It’s hard to imagine a rosier pitch for LNG. This plank reads like it was written by lobbyists for big oil companies. (And perhaps they did help write it — who knows).
We agree that LNG facilities are no fantasy. And that should be of great concern to all of us here in the Pacific Northwest. If we let oil companies build all the wells, pipelines, and terminals they want, we’ll be sanctioning massive environmental destruction and permitting the release of billions more tons of carbon dioxide and other climate crisis-causing pollutants into the atmosphere.
Is that really the “legacy” we want to leave for future generations?
Our ancestors mined western North America in the 1800s and early 1900s without regard to the cost or consequences. Environmental science wasn’t a science back then. They didn’t know what we know about the environmental ramifications of blowing up mountains or injecting a brew of toxic chemicals into the ground.
Reading the B.C. Liberals’ platform, you’d think they don’t know, either. What century are they living in? They call themselves “Today’s B.C. Liberals”… apparently because they’re too embarrassed to run on their record. No doubt they’d like British Columbians to forget about the scandals of Gordon Campbell’s government (we in America would say administration). But many are determined not to forget.
Clark and her party have spent more time and money campaigning over the last few years than governing, the NDP’s candidates like to say.
Judging by what I’ve seen and heard, plenty of British Columbians share that view and are ready for a change. The NDP has worked hard to capitalize on this sentiment by making “Change for the Better” its official campaign slogan.
Clark, meanwhile, hasn’t done herself any favors. She’s been so ineffective at governing that it was perhaps fitting she spoiled her own ballot by voting for herself instead of the Liberal running to represent her riding. (In British Columbia, a candidate does not have to live in the riding he or she represents — and Clark doesn’t. She lives just outside the border of Vancouver — Point Grey).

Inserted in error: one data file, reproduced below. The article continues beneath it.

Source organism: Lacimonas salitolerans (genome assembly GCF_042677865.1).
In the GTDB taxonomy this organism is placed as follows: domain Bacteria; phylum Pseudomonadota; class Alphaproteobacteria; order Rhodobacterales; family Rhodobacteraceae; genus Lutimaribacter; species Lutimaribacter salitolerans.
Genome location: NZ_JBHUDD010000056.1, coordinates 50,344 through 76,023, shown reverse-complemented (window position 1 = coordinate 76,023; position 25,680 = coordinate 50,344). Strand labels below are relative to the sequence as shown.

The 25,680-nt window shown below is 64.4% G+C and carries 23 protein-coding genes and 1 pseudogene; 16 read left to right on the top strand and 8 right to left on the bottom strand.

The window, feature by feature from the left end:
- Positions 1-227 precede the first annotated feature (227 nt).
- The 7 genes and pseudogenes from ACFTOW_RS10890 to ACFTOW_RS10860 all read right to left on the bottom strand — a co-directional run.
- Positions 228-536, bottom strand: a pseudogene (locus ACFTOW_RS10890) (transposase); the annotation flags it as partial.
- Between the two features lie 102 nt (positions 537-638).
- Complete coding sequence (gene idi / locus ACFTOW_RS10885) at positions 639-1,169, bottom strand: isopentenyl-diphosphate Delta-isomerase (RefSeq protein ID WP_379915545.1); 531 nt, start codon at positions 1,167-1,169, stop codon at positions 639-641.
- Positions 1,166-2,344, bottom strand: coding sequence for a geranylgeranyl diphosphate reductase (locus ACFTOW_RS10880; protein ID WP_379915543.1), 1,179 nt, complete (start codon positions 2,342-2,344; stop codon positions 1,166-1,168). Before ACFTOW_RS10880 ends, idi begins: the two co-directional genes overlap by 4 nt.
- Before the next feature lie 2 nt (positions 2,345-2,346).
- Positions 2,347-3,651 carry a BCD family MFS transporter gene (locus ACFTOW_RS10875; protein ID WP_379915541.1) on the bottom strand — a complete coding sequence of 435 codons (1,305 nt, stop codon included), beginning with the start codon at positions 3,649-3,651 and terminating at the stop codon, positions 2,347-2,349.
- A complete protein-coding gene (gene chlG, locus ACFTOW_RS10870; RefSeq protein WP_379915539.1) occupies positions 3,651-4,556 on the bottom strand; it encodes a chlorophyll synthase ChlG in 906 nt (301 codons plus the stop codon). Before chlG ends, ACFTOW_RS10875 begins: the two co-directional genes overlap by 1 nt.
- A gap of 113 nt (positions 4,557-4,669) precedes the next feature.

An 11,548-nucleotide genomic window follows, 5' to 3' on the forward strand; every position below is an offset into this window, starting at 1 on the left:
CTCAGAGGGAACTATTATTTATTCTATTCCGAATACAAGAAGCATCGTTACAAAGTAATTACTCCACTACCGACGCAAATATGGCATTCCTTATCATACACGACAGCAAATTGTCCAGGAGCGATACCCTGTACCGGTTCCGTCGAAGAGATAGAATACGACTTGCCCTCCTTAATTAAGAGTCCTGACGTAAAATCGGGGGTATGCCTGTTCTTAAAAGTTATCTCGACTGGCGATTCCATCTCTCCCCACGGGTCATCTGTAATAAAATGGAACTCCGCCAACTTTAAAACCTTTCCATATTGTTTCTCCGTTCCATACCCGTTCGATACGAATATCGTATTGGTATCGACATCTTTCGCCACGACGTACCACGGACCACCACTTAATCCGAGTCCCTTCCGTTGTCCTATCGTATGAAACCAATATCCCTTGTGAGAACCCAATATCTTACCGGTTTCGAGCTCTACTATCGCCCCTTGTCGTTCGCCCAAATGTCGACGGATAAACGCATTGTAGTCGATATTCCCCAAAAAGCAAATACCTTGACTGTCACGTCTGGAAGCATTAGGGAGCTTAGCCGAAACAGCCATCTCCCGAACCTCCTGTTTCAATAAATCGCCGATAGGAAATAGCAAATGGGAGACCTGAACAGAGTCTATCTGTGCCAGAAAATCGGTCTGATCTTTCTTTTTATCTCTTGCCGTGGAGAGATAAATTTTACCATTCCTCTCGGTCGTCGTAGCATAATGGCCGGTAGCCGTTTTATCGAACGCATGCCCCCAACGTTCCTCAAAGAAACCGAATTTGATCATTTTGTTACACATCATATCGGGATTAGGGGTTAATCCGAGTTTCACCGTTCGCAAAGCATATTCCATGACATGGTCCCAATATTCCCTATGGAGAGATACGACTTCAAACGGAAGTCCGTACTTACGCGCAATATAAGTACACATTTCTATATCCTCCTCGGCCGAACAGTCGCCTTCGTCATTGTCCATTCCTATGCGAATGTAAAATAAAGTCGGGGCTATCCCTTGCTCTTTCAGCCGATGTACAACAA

Considering how much money Clark’s government has spent campaigning, I was surprised when I joined the call to hear Clark answering questions from a speakerphone. The prescreened callers (many of whom sounded like undecided voters up until they said “You’ve got my vote”) were coming in more clearly than Clark and her facilitator, who interposed lavish praise of Clark in between Clark’s boilerplate-filled answers and questions from callers.
Most of the callers chosen to participate in the tele-town hall were women; it seems Clark and her party feel that they need to shore up their support among women. Recent polling — including a poll released today by AngusReid Public Opinion — shows that women prefer the NDP to the Liberals.
The BC Liberals have not released a campaign schedule for tomorrow but there’s no chance Christy Clark won’t be out and about. The NDP, for its part, has announced a big afternoon rally at the Vancouver Film Studios in the city’s film district. I’ll be at the rally, which will feature NDP leader Adrian Dix and other NDP candidates.
Look for more coverage of the B.C. elections here on The Advocate tomorrow.